Meet the Maker: Kelly Klapstein
Hand lettering and calligraphy are trends that are set to stick around well in to 2019… It’s a great versatile craft that can be used on all manner of craft projects from card making to scrapbooking, ceramics to embroidery, the possibilities are endless! If you’ve been itching to have a go and master the technique, Kelly Klapstein’s new collection, Kelly Creates, is the perfect place to start!
We caught up with Kelly to find out what first interested her in the art form, how she developed her writing system and what her top tips are for hand lettering success!
What first piqued your interest in calligraphy and brush lettering?
I was on Instagram and watched a brush pen video three and a half years ago. I went into my studio and opened up a box of brush pens I had bought but never used and sat down to write. A calm descended and my practice became quite meditative. That was the beginning of my love affair with calligraphy. Soon after, I realized I had to teach people how to do this and feel relaxed.
Where did you learn your art form?
I am self-taught. When I started using a brush pen, I searched for resources online but there weren’t many. I found a few websites, read about traditional copperplate calligraphy, and practiced daily until I improved. Because there weren’t many resources I decided to make my own (always a teacher!) and my online digital worksheet business launched a year later.
Are there any calligraphers or hand letterers that inspire you?
There are SO many amazingly talented calligraphers and lettering artists that inspire me! Seb Lester is probably at the top. I’m a big fan of Paul Antonio, Suz Cunningham, Nina Tran and Kei Haniya who all work with pointed pen. As for brush pen calligraphers and hand letterers, I really admire Sharisse DeLeon, Molly Knabel (Poppy & Mint Design), and Elizabeth Wise (Wise Design).
There has been a huge resurgence in all things hand lettering in the past couple of years. Have you found there are particular fonts or styles that come in and go out of fashion?
Styles of calligraphy can really vary from person to person, unless the artist is practicing a definitive hand or script, like Spencerian. Brush pen calligraphy seems to have more variations, but I would say a ‘classic’ style seems to have the most permanence.
What interested you about lettering by hand as opposed to lettering digitally?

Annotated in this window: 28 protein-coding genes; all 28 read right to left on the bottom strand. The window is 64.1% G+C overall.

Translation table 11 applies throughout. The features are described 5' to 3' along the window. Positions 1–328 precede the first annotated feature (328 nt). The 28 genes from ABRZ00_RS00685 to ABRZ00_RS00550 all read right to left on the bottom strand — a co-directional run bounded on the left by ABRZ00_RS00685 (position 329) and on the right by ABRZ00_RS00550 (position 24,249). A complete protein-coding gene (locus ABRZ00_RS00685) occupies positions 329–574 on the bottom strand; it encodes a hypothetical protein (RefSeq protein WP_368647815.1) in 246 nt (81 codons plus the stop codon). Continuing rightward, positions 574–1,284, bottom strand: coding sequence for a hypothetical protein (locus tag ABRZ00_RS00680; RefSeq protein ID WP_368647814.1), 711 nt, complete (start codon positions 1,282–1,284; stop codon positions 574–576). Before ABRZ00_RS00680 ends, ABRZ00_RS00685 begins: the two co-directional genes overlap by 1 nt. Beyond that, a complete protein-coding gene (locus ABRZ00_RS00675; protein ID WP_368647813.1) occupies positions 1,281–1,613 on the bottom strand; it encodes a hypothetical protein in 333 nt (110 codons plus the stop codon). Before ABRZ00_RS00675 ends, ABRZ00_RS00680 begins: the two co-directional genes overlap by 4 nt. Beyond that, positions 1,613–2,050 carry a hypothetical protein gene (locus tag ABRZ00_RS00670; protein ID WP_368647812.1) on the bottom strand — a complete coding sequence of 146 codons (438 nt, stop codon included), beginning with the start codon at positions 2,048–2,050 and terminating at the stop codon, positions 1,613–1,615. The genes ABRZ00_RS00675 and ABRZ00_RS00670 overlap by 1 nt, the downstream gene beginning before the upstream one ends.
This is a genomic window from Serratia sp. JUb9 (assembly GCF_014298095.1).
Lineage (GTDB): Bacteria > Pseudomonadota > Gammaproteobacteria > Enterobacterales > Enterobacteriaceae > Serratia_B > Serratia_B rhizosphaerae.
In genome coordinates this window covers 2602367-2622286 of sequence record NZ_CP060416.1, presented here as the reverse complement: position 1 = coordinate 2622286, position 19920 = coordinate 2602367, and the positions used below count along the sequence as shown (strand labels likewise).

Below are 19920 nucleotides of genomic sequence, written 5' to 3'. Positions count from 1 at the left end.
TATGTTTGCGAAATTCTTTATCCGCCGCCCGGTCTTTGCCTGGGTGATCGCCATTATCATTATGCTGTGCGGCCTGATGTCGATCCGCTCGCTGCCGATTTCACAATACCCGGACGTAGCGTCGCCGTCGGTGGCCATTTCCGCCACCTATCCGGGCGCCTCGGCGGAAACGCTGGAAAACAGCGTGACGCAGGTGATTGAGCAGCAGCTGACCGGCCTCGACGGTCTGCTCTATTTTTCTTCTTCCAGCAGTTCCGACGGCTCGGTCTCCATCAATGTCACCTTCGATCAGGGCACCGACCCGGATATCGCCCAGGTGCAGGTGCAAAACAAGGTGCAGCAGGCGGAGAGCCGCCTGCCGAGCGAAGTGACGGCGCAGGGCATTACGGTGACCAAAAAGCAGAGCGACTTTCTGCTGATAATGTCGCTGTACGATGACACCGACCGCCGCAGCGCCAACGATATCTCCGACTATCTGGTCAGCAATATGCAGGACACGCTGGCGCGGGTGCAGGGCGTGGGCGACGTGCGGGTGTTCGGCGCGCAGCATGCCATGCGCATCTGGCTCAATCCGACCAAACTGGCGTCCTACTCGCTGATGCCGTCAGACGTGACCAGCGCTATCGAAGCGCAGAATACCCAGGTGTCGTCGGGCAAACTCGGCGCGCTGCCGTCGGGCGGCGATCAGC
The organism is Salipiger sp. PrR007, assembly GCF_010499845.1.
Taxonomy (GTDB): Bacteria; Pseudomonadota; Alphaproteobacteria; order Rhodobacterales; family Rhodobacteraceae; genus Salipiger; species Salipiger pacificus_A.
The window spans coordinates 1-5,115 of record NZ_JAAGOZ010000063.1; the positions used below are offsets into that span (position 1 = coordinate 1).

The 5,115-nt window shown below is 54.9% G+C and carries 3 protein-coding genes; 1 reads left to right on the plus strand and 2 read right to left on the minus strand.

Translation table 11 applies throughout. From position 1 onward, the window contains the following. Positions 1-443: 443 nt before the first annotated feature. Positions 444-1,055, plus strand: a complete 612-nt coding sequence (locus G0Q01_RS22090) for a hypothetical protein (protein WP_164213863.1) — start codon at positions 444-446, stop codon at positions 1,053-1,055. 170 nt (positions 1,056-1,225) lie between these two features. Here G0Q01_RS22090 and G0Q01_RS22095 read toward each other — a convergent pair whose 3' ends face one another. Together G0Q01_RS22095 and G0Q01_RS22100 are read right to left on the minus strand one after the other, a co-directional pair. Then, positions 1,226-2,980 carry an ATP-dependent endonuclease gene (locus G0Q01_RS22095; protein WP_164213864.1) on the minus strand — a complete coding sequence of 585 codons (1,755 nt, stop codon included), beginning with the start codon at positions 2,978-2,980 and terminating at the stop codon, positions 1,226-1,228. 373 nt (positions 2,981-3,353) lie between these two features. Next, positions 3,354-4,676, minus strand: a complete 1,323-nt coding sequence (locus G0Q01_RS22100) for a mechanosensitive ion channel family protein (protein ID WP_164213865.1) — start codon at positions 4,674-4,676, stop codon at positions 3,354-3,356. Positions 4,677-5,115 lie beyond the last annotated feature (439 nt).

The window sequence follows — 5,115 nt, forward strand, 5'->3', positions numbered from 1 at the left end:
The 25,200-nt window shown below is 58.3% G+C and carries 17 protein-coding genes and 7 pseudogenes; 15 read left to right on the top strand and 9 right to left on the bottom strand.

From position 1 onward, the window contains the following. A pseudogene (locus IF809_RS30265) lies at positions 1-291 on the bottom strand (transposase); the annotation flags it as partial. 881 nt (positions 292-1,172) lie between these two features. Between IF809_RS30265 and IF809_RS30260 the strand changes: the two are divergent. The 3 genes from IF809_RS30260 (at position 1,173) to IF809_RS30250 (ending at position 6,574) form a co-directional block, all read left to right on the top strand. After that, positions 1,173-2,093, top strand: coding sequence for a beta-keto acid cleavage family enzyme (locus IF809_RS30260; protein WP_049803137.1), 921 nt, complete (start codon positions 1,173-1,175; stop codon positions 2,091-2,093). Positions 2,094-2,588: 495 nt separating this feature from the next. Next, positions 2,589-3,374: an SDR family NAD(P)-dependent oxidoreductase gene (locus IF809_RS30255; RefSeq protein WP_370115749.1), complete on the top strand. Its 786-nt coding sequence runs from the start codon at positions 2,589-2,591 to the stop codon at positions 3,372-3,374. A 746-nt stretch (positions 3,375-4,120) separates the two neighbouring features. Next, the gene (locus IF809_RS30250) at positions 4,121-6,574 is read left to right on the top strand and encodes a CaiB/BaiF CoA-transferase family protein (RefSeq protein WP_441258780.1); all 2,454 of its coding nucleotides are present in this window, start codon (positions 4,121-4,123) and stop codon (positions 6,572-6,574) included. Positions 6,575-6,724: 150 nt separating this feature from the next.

Lettering, art, and crafting are all about unplugging and working with your hands. There is tremendous satisfaction and joy when you express yourself with paper, pens, brushes and paint. You leave a permanent mark on the physical world.
Have you found that your signature style is constantly evolving? Or do you try to keep it the same and develop new font variations?
My signature style is always getting more refined in terms of technique but probably won’t change much overall. I do try to experiment and play with other lettering styles with my brush pens and also markers.
How does the system you’ve created help beginners learn the art of hand lettering and calligraphy?
My educational calligraphy program helps people learn by breaking down the letters stroke by stroke. Also, the repetitive tracing of forms, letters and words allows muscle memory to build. I find that most people experience success with this method.
What are your hand lettering essentials (top-tips/tools etc)?
A good quality brush pen that has a nice flex and comes back to a point is an essential, along with very smooth practice paper that has guidelines (grid or dot or lined). The correct grip on the pen, holding it high on the barrel at a low angle to the paper (not upright) is very important too. Probably my top recommendation is patience…this skill takes a lot of time to learn and we all progress at different rates, so avoid comparing yourself to others. My Learn Brush Lettering workbooks will really make a difference in the learning process.
What’s the most difficult letter to write? What are your top tips for mastering it?
Ironically, I would say that the letter ‘k’ is the most difficult to write, both lowercase and uppercase. As with all letters, focusing on the strokes that make up the letter K and practicing the breakdown of those strokes will help with mastery.
Is there one word that you love to write time and again?
“Love” is a beautiful word to write. “Beauty” is another one. Any word with lots of curves and ovals is usually very pretty.
What’s next for 2018/19?
Coming up in 2019 is some international workshop travel outside of North America. I will be writing another book (can’t reveal the title yet), and definitely more amazing hand lettering products are in development with American Crafts.